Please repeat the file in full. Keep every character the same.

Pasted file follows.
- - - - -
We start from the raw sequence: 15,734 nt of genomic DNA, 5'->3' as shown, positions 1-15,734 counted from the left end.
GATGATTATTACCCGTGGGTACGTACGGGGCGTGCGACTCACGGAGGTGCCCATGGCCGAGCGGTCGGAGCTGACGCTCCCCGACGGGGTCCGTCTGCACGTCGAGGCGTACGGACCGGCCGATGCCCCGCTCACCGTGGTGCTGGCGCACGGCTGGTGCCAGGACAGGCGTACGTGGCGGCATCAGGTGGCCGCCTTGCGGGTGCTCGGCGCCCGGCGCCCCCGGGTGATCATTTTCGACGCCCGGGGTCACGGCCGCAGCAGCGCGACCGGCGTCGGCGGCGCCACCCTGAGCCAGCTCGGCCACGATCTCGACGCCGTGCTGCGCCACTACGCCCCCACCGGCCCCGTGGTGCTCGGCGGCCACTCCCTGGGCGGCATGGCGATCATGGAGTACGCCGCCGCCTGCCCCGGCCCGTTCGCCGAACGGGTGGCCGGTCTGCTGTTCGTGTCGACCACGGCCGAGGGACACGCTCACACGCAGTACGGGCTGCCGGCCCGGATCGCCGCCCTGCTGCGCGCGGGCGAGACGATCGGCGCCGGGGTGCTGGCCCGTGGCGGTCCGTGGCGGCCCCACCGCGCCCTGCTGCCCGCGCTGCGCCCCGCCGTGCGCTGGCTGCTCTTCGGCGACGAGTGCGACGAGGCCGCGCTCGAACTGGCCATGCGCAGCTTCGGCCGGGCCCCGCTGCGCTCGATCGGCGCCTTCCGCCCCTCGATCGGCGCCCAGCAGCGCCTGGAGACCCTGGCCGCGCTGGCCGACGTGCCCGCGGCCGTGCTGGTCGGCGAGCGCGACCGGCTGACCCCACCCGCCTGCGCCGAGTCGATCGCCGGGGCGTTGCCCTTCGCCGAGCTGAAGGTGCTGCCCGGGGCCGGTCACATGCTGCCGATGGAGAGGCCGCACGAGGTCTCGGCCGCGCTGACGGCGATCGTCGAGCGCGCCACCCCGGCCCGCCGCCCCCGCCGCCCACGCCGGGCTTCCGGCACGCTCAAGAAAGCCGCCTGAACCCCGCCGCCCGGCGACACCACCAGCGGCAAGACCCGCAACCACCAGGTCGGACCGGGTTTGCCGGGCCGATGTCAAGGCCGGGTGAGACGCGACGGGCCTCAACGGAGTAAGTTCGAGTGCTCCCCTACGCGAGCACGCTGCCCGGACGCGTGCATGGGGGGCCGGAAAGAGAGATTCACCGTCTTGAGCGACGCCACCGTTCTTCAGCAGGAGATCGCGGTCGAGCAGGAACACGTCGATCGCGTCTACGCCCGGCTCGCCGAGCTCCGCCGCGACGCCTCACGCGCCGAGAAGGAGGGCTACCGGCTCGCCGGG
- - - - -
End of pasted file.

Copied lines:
We start from the raw sequence: 15,734 nt of genomic DNA, 5'->3' as shown, positions 1-15,734 counted from the left end.
GATGATTATTACCCGTGGGTACGTACGGGGCGTGCGACTCACGGAGGTGCCCATGGCCGAGCGGTCGGAGCTGACGCTCCCCGACGGGGTCCGTCTGCACGTCGAGGCGTACGGACCGGCCGATGCCCCGCTCACCGTGGTGCTGGCGCACGGCTGGTGCCAGGACAGGCGTACGTGGCGGCATCAGGTGGCCGCCTTGCGGGTGCTCGGCGCCCGGCGCCCCCGGGTGATCATTTTCGACGCCCGGGGTCACGGCCGCAGCAGCGCGACCGGCGTCGGCGGCGCCACCCTGAGCCAGCTCGGCCACGATCTCGACGCCGTGCTGCGCCACTACGCCCCCACCGGCCCCGTGGTGCTCGGCGGCCACTCCCTGGGCGGCATGGCGATCATGGAGTACGCCGCCGCCTGCCCCGGCCCGTTCGCCGAACGGGTGGCCGGTCTGCTGTTCGTGTCGACCACGGCCGAGGGACACGCTCACACGCAGTACGGGCTGCCGGCCCGGATCGCCGCCCTGCTGCGCGCGGGCGAGACGATCGGCGCCGGGGTGCTGGCCCGTGGCGGTCCGTGGCGGCCCCACCGCGCCCTGCTGCCCGCGCTGCGCCCCGCCGTGCGCTGGCTGCTCTTCGGCGACGAGTGCGACGAGGCCGCGCTCGAACTGGCCATGCGCAGCTTCGGCCGGGCCCCGCTGCGCTCGATCGGCGCCTTCCGCCCCTCGATCGGCGCCCAGCAGCGCCTGGAGACCCTGGCCGCGCTGGCCGACGTGCCCGCGGCCGTGCTGGTCGGCGAGCGCGACCGGCTGACCCCACCCGCCTGCGCCGAGTCGATCGCCGGGGCGTTGCCCTTCGCCGAGCTGAAGGTGCTGCCCGGGGCCGGTCACATGCTGCCGATGGAGAGGCCGCACGAGGTCTCGGCCGCGCTGACGGCGATCGTCGAGCGCGCCACCCCGGCCCGCCGCCCCCGCCGCCCACGCCGGGCTTCCGGCACGCTCAAGAAAGCCGCCTGAACCCCGCCGCCCGGCGACACCACCAGCGGCAAGACCCGCAACCACCAGGTCGGACCGGGTTTGCCGGGCCGATGTCAAGGCCGGGTGAGACGCGACGGGCCTCAACGGAGTAAGTTCGAGTGCTCCCCTACGCGAGCACGCTGCCCGGACGCGTGCATGGGGGGCCGGAAAGAGAGATTCACCGTCTTGAGCGACGCCACCGTTCTTCAGCAGGAGATCGCGGTCGAGCAGGAACACGTCGATCGCGTCTACGCCCGGCTCGCCGAGCTCCGCCGCGACGCCTCACGCGCCGAGAAGGAGGGCTACCGGCTCGCCGGG